Column syndicated worldwide. I write about art and culture, for Artinfo; music industry, for Forbes; luxury and lifestyle for DANTE, which I edit; rock music for everyone!. I previously was Bloomberg' rock critic and Muse global team leader. I also write books. I previously worked for ITN, Sunda...
London has a lot of bold plays opening that are transfers from Edinburgh. After “The Divide” with a short run at the Old Vic, we have “The B*easts” at the Bush Theatre and “Dust” by Milly Thomas at Soho Theatre. There is much else that is compelling on the British capital’s stage, from Bon Iver and Kendrick Lamar to a Philip Glass opera. The format of these weekly short capsule previews is to list newly opening and one-time shows; those near the end of their run, and others highly recommended.
New York is about to get a new blockbuster musical in “Frozen.” Concerts this week range from Noel Gallagher to Philip Glass. There are last chances to see “The Homecoming Queen” and “Fire and Air,” and there is more - from the long-running “Hamilton” to “The Parisian Woman.”Here is a pick of Big Apple stage shows for this week. The format of these short capsule previews is to list newly opening and one-time productions; those near the end of their run, and others highly recommended.
Metallica has just won “the Nobel Prize of Music” – capping a bonanza year in which it made $152 million from touring alone. The heavy-metal band has captured Sweden’s Polar Prize. The prestigious award comes as it starts the European leg of its global Worldwired Tour. Metallica is the No. 3 best-selling music artist in SoundScan’s sale tracking since 1991. It has sold 58 million albums in the U.S. and 125 million across the world.
Muck Rack makes it simple to find people, tweets, or articles that mention any name, keyword, company, hashtag etc. We've compiled this guide to help you make the most of your search.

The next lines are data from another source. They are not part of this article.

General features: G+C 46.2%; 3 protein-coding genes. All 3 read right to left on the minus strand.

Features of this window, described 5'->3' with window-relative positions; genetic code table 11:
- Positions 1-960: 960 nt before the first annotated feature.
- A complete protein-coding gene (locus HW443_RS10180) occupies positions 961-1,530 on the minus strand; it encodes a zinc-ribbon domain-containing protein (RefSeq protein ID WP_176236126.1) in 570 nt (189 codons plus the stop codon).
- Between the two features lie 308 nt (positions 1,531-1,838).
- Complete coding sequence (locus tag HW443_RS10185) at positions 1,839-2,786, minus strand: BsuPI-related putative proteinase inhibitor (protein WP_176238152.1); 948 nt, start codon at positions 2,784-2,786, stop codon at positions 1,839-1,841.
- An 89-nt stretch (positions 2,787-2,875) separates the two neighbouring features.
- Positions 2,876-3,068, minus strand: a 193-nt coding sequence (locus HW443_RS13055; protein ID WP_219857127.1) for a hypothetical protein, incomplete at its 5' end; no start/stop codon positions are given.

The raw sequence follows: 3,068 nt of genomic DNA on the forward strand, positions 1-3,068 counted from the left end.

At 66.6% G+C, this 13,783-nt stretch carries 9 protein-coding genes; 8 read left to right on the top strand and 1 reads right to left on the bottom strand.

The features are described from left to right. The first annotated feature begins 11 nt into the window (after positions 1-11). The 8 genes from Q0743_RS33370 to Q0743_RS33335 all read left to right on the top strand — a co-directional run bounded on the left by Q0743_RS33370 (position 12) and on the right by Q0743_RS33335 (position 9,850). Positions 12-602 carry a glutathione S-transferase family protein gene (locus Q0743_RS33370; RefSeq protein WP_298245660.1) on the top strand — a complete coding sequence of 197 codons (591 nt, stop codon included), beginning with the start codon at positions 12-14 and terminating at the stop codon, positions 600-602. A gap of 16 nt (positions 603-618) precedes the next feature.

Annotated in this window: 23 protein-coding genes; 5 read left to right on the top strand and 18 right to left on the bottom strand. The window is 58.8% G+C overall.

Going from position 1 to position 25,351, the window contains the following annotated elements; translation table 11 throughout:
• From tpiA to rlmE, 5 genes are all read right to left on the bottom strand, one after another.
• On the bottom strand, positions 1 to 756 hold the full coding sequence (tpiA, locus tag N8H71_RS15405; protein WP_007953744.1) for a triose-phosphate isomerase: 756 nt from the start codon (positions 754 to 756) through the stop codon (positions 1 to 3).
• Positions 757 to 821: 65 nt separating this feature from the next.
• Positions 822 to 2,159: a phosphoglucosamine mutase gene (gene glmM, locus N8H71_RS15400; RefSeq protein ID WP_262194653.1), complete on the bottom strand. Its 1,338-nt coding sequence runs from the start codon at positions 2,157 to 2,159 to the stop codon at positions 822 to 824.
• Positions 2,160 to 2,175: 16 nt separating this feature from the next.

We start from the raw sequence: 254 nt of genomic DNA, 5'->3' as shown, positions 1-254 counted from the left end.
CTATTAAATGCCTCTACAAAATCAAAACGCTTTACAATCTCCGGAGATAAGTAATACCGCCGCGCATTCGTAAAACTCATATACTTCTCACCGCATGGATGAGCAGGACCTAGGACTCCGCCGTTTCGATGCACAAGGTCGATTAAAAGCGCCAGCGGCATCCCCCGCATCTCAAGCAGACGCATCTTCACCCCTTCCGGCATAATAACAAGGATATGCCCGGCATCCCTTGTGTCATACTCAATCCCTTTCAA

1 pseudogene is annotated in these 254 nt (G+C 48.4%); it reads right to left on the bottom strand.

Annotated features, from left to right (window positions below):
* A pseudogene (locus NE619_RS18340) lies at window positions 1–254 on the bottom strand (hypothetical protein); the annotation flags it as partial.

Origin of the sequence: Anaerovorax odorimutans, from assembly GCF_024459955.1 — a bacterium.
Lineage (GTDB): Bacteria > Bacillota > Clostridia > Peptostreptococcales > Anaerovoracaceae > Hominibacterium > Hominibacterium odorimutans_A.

Selecting a term
Start searching tweets, articles from media outlets, articles mentioned in tweets, journalists'
names, titles and bios with some suggested searches:
Companies or Topics (e.g. iPhone, Microsoft)
Phrases (e.g. "cloud computing") — use quotes to keep the terms together
Twitter handles (e.g. @username) — returns those who have mentioned or replied to
Names (e.g. "David Pogue")
Hashtags (e.g. #sxsw, #london2012)
Bio details (e.g. vegan, Olympics, father)
Muck Rack's Advanced Search allows for many boolean operators.
Find results that mention multiple specified terms, use AND or
+. For example, ensure each result contains both Elon Musk and Mark Zuckerberg by
searching Musk AND Zuckerberg or Musk + Zuckerberg.
Use the operators OR or , to broaden your search when you'd like either of
multiple terms to appear in results. (This is the default behavior of our search when no operators
are used). For example, results will contain either cake or cookie by searching cake OR cookie or cake,cookie
Use NOT or - to subtract results from your search. For
example, searching Disney will yield results about the Walt Disney Company as well as Walt Disney
World Resort. To exclude mentions of Disney World, search for Disney -World or Disney
When using one of these operators with a phrase, enclose it in quotation marks. For example, you can
find results about smartphones excluding Apple's iPhone 4S by searching smartphone -"iPhone
Exact case matching or punctuation
If you're searching for a brand name or keyword that relies on specific punctuation marks or capitalization, you can
find results that match your exact query by adding matchcase: before the keyword you're searching for, like matchcase:E*TRADE .
Use parentheses to separate multiple
boolean phrases. For example, to find journalists talking about having fun in Disney World or
Disneyland, search for ("disney world" OR disneyland) AND fun.
An asterisk can be used to search for any variation of a root word truncated by the asterisk. For example, searching for admin* will return results for administrator, administration, administer, administered, etc.
A near operator is an AND operator where you can control the distance between the words. You can vary the distance the near operation uses by adding a forward slash and number (between 0-99) such as strawberries NEAR/10 "whipped cream", which means the strawberries must exist within 10 words of "whipped cream".